There has been a huge amount of scrutiny aimed at the payday loan sector in recent months. This is partly due to the rapid rise in popularity of these short term cash advances that have made their way to the UK from the US over the last decade.
With the current economic climate, many households have turned to payday loans for help then in time of need, when hit with an unforeseen expense. These households borrow what they need and repay it on their next payday, together with the interest and any charges.
Others, however, have spiralled into debt for a number of reasons. Some consumers have taken on several payday loans and have not been able to repay them, leading to ongoing and ever increasing debt. Many have also used a payday loan to service the payment on another debt – which reeks of financial distress.
Various government bodies, trade and voluntary organisations have now started to take note and apply pressure on the industry.
The main consensus is that used carefully and from an educated position, payday loans can help consumers in time of need, so legislation is aimed at tidying up the bad reputation and bad practices of certain companies within the sector rather than banning them all together.
In fact, since the Financial Conduct Authority (FCA) has taken over the responsibility for regulating this industry from the Office of Fair Trading (OFT), The Guardian newspaper (01.04.2014) has reported nearly half of the payday loan companies have closed down.
In essence the new rules from the FCA have meant that:
Loans can only be rolled over a maximum of two times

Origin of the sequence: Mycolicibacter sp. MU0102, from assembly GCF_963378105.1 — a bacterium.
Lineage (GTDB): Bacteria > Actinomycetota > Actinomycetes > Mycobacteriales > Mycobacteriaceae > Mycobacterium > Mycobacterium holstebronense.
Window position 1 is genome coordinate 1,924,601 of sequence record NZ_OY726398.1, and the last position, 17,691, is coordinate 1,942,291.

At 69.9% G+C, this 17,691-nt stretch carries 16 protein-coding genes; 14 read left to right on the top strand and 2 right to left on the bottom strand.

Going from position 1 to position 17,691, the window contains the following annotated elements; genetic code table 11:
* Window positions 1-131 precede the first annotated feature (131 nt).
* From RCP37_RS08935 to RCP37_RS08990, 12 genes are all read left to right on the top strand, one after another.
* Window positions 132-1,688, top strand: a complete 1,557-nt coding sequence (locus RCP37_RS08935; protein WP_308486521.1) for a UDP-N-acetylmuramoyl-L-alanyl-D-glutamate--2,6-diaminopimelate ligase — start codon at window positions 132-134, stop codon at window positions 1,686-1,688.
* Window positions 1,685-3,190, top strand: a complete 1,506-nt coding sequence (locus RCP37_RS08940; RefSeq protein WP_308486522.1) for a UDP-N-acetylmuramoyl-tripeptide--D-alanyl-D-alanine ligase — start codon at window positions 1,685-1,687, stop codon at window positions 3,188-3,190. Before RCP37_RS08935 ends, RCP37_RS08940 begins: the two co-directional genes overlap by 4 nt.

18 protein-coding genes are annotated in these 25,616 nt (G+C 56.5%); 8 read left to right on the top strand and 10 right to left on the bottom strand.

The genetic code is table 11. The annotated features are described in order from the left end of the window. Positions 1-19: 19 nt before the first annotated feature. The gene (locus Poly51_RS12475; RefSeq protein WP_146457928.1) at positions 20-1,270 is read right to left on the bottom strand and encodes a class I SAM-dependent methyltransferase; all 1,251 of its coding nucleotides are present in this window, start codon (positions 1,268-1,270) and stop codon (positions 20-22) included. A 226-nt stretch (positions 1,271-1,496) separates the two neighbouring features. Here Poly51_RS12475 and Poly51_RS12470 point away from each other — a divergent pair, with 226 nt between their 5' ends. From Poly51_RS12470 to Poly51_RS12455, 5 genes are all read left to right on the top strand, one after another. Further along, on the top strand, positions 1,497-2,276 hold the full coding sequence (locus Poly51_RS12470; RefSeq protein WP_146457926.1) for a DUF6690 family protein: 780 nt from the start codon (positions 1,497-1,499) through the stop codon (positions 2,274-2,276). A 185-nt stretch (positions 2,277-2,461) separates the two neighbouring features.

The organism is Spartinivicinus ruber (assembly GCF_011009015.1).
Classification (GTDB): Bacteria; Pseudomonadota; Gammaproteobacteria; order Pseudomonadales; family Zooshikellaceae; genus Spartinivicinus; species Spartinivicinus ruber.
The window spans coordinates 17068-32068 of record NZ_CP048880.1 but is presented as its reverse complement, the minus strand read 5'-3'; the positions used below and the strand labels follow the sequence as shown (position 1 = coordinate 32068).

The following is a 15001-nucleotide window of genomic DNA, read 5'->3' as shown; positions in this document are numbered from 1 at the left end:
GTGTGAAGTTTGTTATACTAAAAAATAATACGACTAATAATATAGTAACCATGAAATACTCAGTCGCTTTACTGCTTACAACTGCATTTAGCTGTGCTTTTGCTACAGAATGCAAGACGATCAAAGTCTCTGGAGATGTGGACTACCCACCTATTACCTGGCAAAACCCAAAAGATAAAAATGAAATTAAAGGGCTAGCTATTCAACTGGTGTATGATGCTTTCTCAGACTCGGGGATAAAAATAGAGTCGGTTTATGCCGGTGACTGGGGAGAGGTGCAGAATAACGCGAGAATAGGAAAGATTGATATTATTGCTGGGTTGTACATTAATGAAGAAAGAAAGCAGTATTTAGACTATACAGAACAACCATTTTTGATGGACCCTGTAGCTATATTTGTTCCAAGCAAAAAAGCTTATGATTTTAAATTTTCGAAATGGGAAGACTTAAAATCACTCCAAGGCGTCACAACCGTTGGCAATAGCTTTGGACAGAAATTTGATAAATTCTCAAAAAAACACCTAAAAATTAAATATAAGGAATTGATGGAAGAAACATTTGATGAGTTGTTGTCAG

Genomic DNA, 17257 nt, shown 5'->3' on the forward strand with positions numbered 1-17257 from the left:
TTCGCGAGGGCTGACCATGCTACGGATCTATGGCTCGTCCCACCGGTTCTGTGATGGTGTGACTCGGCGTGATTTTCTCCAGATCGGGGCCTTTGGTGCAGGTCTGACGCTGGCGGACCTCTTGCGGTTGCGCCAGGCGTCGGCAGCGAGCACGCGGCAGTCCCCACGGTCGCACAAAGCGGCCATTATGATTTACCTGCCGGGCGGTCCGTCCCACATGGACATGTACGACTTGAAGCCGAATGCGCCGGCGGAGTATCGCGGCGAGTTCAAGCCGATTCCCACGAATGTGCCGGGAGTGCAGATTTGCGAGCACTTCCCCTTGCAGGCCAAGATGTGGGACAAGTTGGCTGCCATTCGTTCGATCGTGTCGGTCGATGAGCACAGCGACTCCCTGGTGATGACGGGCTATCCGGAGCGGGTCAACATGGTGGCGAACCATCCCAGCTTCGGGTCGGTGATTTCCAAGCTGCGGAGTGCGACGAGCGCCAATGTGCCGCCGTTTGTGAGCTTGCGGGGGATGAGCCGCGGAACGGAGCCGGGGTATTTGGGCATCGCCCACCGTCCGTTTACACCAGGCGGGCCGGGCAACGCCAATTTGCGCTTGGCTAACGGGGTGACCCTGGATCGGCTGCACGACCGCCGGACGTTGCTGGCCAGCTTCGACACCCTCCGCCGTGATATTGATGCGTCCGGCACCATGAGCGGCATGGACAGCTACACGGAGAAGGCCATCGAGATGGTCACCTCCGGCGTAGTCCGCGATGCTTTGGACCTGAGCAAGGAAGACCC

Research had shown that loans were being rolled over multiple times incurring more charges and interest – so the initial loan was not being repaid and the borrower went further and further into debt.
Now, after the loan rolls over more than twice, interest is frozen
Again, another way of stopping debt from mounting up.
Payday firms can now only attempt to take repayment using a CPA (continuous payment authority) twice
This has, in the past, led to complaints that people were having their accounts drained and leaving them unable to cope, causing further need for finance.
These changes are all good news for the consumer in that it helps protect them from unscrupulous lenders.
As well as the FCA, the Competition and Markets Authority (CMA) are also looking into the industry and have made a couple of recommendations. Firstly they suggest that without a true comparison service, consumers can be charged £5 – £10 more than they should do if there were a true like for like comparison tool.
Secondly, they have recommended clear and upfront notice on charges should a borrower default on a repayment.
This combined with the FCA rules are designed to tidy up the industry. But it is not just regulators taking the lead. Some of the bigger payday companies are becoming more transparent with the public to try and distance themselves from some of the rogue elements of this industry which, up until recently, has had very little regulation.
Wonga for example, the UK’s largest payday lender, has always welcomed regulation. It has even taken steps to make itself more transparent by sharing its (anonymous) borrower data. This means people can see their type of things they are lending money for and the type of customer they have, as one of the biggest criticisms of the industry is that they prey on the needy.
The site, named OpenWonga, shares not only statistics but also provides responses to criticisms and press comments as well as welcoming the opportunity to have an open dialogue with customers and journalists.
The payday or short term finance marketplace is not going to go away with such a demand for it, with revenues estimated by the CMA at £1.1billion in revenue. But with more emphasis placed on regulation of lenders and the education of customers it is hoped that the short term finance sector will become a useful and manageable tool for consumers.